Why High-Intensity Intermittent Exercise has been proven to be the most effective way to lose weight
Many of us have wondered what the most effective type of exercises can be done to burn off that undesired excess body fat, especially in primary areas such as our stomach’s, underarms, thighs and the cellulite that comes with it.
Scientific research into the secrets of effective exercise reveal that it is much more effective and you are more likely to get more results from short bursts of high-intensity intermittent exercise (HIIE), rather than slow and longer sessions. Studies show this to be the case for overweight individuals.
Although it is not easy to follow due to the discomfort one may feel. It requires persistence and determination, maybe motivation. Though personally I believe that if you have a structure and routine, even though you don’t have motivation, your body just gets into the habit of doing something, i.e. going to the gym every morning for an hour or forty-five minutes if that is all you can manage.
Lisa’s* story integration of HII exercising techniques
Consider Lisa’s* personal story. Lisa used to weigh over 30 pounds, and did not realise how chubby she was getting until recently when she found an old photograph of herself. The picture showed her sat on a chair, and there were around 3 or 4 folds of fat around her waistline that were made even obvious as she was sat on a chair, wearing a skin tight shirt. Lisa did not lose the weight with sporadic bouts of exercise here and there alone, but she combined it with diet. What you eat and put into your body is just as important as exercise. For effective weight loss, exercise must be combined with diet. What you put into your body makes you who you are, and how you look on the outside. First, let’s look at the science of our abdomen and the muscles that are involved. This is a diagram:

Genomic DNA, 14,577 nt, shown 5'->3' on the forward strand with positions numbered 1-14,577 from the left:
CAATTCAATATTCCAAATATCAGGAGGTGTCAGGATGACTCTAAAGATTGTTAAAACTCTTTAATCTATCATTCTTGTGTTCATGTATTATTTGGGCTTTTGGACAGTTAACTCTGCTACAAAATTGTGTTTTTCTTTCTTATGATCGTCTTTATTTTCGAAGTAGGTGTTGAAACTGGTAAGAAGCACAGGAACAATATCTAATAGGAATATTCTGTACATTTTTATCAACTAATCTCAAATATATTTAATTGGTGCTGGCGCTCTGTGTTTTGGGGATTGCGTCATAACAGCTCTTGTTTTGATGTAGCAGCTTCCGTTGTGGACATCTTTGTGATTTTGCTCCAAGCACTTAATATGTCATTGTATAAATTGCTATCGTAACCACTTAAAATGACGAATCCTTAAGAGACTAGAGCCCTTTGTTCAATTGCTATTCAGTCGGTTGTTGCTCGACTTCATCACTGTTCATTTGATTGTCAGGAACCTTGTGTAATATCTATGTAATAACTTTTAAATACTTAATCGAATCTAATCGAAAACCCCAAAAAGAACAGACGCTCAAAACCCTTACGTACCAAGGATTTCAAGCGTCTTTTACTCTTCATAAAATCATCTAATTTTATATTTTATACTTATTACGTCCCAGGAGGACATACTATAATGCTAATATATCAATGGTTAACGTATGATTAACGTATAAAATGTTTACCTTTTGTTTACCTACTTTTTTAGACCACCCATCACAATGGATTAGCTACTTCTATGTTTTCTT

When working out your abs, you really have to take care not to end up causing damage to yourself by making really fast and strenuous movements. For example, rotating your hips and performing standing side-to-side exercises can be more detrimental, and may cause damage.
Research conducted by the University of Massachusetts, in their study of abdominal fat, concluded that stomach crunches and sit-ups alone are not enough to reduce belly fat, and the number of folds between one’s belly (the “spare tyres” as they are sometimes called). Instead, a person’s total body fat needs to be reduced first before a significant difference can be seen and made. This means that during cardio, short bursts of cardio exercises, can help to reduce stomach fat, because inevitably fat from other areas of the body are also being burned.
Surprisingly, running on a flat surface has shown that very little exercises are done by the rectus abdominis and external oblique muscles of the abdomen. Instead the trunk of the body, and the muscles located at the torso, can only be exercised/put to work if some resistance is used. Applying this to working out at the gym – practically, this mean even if you are running on the treadmill, it is more effective to change the gradient of the surface you are running on to a slope, than to run on a flat, even surface.
However, safety comes first with abdominal muscles during your workout. It is much more effective to do the exercises with control and at a slower speed, as the idea is to avoid damage.